Without the decisive victory won in the first Punic War, a victory in which the decisive factor was the defeat of Carthaginian sea power, the defeat of the Pirates and Gauls by Pompey and Caesar (respectively) and the history changing struggle at Actium, Rome would have been unable to dominate the Mediterranean Coast from Gibraltar to Constantinople and Alexandria to Tangier.
This slim volume is highly illustrated with excellent archeological photographs and diagrams accompanying the slew of full colour plates by Giuseppe Rava. The main artwork is very colourful and action packed, though the ship diagrams are interesting and bright they could have used some cutaway artwork or a point by point diagram for clarity. Nevertheless they are of a high, if somewhat heavy standard, the best being the dramatic illustrations of the Siege of Syracuse and the Battle of the Aegates Islands.
Content wise there’s allot of useful information here. Starting with an interesting background to Roman Seapower the author then outlines types and classes of ships, various equipment and tactics at sea. There is a certain predictability in the kit and strategy sections, dominated as such by the usual stock tactics that ancient commanders tended to use on the waves and the mighty Corvus that brought Rome victory in the 1st Punic War. I’d have loved it if the illustration of the battle of Armorica showed us the halyard cutting device Brutus used to overcome the Gallic Veneti, a description of this type of improvisational apparatus might have spiced up the equipment section a little more, however this is mere quibbling for a chap starved of ancient Roman navy books.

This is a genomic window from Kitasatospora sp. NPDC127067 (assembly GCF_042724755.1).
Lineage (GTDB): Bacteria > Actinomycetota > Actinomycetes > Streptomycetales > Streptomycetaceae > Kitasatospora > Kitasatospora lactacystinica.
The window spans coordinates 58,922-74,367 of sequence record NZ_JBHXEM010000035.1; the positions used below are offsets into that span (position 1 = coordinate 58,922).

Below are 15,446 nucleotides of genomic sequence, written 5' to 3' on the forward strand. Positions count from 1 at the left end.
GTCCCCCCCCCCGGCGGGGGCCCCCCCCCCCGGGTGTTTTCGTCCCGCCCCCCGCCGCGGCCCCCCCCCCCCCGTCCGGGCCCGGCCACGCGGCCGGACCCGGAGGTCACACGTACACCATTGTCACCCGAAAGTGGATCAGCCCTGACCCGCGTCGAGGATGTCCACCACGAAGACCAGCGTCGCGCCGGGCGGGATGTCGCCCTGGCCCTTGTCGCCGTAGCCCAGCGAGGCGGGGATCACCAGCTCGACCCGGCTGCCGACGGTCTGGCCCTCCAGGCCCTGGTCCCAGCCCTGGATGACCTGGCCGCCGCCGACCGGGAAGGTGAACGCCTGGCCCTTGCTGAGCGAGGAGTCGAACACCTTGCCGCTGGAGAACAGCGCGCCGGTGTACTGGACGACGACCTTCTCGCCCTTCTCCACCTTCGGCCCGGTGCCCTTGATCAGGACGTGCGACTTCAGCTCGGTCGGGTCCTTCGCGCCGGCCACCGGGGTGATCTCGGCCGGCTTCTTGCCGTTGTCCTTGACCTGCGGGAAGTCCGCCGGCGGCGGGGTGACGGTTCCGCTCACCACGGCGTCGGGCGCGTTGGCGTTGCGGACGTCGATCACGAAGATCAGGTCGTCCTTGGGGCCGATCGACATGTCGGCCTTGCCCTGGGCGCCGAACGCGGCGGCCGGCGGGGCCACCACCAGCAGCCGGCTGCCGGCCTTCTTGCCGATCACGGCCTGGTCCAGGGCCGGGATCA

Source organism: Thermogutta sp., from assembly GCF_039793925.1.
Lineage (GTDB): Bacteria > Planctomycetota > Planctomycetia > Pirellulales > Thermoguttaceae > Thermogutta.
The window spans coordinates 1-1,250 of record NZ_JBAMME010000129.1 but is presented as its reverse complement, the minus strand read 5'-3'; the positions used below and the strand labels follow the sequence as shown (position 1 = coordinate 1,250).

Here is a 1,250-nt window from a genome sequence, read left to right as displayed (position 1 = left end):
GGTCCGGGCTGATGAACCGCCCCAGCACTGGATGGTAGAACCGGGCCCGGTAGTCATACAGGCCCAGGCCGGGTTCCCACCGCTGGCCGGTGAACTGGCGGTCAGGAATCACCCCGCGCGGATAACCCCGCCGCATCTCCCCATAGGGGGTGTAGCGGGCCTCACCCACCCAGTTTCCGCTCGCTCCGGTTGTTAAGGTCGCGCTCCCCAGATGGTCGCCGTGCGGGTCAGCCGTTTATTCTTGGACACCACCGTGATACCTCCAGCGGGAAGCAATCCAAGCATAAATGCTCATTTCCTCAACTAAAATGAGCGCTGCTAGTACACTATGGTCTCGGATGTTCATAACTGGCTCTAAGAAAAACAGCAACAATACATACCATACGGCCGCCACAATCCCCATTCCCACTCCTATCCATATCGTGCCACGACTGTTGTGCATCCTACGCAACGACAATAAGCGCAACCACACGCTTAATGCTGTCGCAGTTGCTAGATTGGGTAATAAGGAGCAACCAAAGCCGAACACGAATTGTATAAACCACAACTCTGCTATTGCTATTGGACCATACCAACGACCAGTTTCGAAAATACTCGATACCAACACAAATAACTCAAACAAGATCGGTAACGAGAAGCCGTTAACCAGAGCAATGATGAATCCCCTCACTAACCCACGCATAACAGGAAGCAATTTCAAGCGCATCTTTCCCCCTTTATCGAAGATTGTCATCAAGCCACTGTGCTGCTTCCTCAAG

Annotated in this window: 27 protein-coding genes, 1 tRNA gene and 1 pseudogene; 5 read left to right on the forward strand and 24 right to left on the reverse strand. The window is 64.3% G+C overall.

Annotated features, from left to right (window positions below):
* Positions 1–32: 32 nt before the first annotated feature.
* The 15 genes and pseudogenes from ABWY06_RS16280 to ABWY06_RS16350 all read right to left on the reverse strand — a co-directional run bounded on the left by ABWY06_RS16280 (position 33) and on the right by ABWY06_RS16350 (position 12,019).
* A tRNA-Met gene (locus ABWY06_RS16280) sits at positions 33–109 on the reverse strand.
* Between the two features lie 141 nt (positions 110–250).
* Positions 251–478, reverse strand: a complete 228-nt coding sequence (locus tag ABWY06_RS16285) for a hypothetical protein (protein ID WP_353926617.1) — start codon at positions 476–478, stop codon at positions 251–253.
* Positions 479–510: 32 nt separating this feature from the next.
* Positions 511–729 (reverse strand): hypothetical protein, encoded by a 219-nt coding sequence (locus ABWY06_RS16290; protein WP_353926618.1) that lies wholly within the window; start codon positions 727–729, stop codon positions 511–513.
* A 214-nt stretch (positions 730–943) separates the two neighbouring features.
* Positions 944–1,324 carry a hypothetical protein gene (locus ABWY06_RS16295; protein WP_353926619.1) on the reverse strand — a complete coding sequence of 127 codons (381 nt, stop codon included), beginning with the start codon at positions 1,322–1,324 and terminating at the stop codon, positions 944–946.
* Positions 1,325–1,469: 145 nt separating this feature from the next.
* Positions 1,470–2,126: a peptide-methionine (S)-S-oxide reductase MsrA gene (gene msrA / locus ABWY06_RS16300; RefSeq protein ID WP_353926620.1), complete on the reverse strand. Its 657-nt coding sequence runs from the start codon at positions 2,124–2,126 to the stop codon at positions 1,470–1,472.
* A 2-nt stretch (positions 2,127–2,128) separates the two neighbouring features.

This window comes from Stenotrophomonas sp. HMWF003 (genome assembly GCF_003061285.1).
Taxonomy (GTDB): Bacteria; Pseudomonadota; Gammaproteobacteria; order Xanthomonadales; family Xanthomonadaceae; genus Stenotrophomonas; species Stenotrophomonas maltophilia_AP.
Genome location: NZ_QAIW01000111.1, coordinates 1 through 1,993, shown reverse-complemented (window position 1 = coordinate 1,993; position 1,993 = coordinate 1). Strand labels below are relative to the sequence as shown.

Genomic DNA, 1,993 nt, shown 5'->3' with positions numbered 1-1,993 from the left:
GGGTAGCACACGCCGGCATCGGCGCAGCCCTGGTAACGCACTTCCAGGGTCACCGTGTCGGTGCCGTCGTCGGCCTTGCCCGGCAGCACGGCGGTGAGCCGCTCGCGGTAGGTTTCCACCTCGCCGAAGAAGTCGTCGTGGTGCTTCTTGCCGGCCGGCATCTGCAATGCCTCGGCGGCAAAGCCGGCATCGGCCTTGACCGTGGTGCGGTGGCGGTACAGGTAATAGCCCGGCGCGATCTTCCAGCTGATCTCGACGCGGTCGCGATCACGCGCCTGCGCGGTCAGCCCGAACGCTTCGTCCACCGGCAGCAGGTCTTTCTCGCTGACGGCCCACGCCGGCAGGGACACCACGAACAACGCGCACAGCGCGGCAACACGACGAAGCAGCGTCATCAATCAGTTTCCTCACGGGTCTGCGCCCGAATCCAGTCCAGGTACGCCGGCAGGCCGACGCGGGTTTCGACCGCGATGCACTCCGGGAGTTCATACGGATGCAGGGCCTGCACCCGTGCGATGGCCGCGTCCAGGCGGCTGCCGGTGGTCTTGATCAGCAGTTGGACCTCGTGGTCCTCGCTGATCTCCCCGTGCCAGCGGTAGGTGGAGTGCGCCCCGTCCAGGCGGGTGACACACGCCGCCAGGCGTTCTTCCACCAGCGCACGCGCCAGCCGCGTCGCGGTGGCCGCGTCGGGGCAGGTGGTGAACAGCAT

After the discussion of the why’s and how’s the author turns to key campaigns fought by the Republican fleets, this part is dominated by overviews of the First Punic War and the Naval Campaigns that followed the death of Caesar. As is the case with Osprey overviews they tantalise as much as they inform, but for those who want more they have an excellent Campaign book out about the Battle of Actium.
All in all this is a very worthwhile addition to the series and one I will certainly be utilising in the future.
Paperback: 96 pages
Publisher: Osprey Publishing (UK) (22 Sept. 2015)
At first glance one might be forgiven for thinking this battle took place in Spain, the name Catalaunian doesn’t lend itself to imagining the plains of central France after all.
But then the battle of what is more popularly known as Chalôns defies simplicity. If there is one thing Osprey does well it is campaign books about ancient battles, and author Simon Macdowall, who has written several other late Roman titles for Osprey including Adrianople AD 378, is well placed to give us the rundown on what Sir Edward Creasy considered one of the 15 most decisive battles ever fought, in which as Gibbon said “All the nations from the Volga to the Atlantic took part”.
Because only 3 main things are known about the course of this battle, and the the account of this first “Battle of Nations” is necessarily partly conjectural, underpinned by solid facts and convincing logic, although in some places was no more persuasive than the premise it was tackling.